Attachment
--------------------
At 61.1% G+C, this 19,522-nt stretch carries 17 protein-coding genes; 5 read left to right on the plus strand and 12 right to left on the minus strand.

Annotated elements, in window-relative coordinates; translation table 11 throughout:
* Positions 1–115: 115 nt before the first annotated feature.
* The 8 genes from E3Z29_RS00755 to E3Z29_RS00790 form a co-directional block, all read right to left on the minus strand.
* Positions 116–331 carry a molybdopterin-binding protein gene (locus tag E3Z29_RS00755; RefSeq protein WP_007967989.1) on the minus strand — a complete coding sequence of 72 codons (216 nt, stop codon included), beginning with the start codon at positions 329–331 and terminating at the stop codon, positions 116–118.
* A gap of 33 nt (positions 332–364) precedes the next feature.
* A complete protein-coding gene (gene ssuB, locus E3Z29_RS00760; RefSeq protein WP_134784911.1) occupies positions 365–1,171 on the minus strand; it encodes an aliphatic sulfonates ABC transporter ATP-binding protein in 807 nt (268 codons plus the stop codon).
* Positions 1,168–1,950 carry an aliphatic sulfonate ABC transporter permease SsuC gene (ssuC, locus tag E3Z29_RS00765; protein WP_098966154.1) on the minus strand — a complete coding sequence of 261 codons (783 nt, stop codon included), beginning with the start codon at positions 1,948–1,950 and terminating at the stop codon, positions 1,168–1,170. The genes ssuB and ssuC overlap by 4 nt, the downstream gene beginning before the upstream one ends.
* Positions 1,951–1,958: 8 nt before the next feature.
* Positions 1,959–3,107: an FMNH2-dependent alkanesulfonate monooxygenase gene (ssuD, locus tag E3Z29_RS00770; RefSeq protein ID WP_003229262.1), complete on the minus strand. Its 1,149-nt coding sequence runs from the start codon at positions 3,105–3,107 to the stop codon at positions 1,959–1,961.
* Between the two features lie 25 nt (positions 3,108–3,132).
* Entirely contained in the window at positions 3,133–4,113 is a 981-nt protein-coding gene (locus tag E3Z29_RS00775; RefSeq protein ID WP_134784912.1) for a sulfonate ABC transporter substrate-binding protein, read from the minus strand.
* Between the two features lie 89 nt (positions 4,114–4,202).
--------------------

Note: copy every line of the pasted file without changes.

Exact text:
At 61.1% G+C, this 19,522-nt stretch carries 17 protein-coding genes; 5 read left to right on the plus strand and 12 right to left on the minus strand.

Annotated elements, in window-relative coordinates; translation table 11 throughout:
* Positions 1–115: 115 nt before the first annotated feature.
* The 8 genes from E3Z29_RS00755 to E3Z29_RS00790 form a co-directional block, all read right to left on the minus strand.
* Positions 116–331 carry a molybdopterin-binding protein gene (locus tag E3Z29_RS00755; RefSeq protein WP_007967989.1) on the minus strand — a complete coding sequence of 72 codons (216 nt, stop codon included), beginning with the start codon at positions 329–331 and terminating at the stop codon, positions 116–118.
* A gap of 33 nt (positions 332–364) precedes the next feature.
* A complete protein-coding gene (gene ssuB, locus E3Z29_RS00760; RefSeq protein WP_134784911.1) occupies positions 365–1,171 on the minus strand; it encodes an aliphatic sulfonates ABC transporter ATP-binding protein in 807 nt (268 codons plus the stop codon).
* Positions 1,168–1,950 carry an aliphatic sulfonate ABC transporter permease SsuC gene (ssuC, locus tag E3Z29_RS00765; protein WP_098966154.1) on the minus strand — a complete coding sequence of 261 codons (783 nt, stop codon included), beginning with the start codon at positions 1,948–1,950 and terminating at the stop codon, positions 1,168–1,170. The genes ssuB and ssuC overlap by 4 nt, the downstream gene beginning before the upstream one ends.
* Positions 1,951–1,958: 8 nt before the next feature.
* Positions 1,959–3,107: an FMNH2-dependent alkanesulfonate monooxygenase gene (ssuD, locus tag E3Z29_RS00770; RefSeq protein ID WP_003229262.1), complete on the minus strand. Its 1,149-nt coding sequence runs from the start codon at positions 3,105–3,107 to the stop codon at positions 1,959–1,961.
* Between the two features lie 25 nt (positions 3,108–3,132).
* Entirely contained in the window at positions 3,133–4,113 is a 981-nt protein-coding gene (locus tag E3Z29_RS00775; RefSeq protein ID WP_134784912.1) for a sulfonate ABC transporter substrate-binding protein, read from the minus strand.
* Between the two features lie 89 nt (positions 4,114–4,202).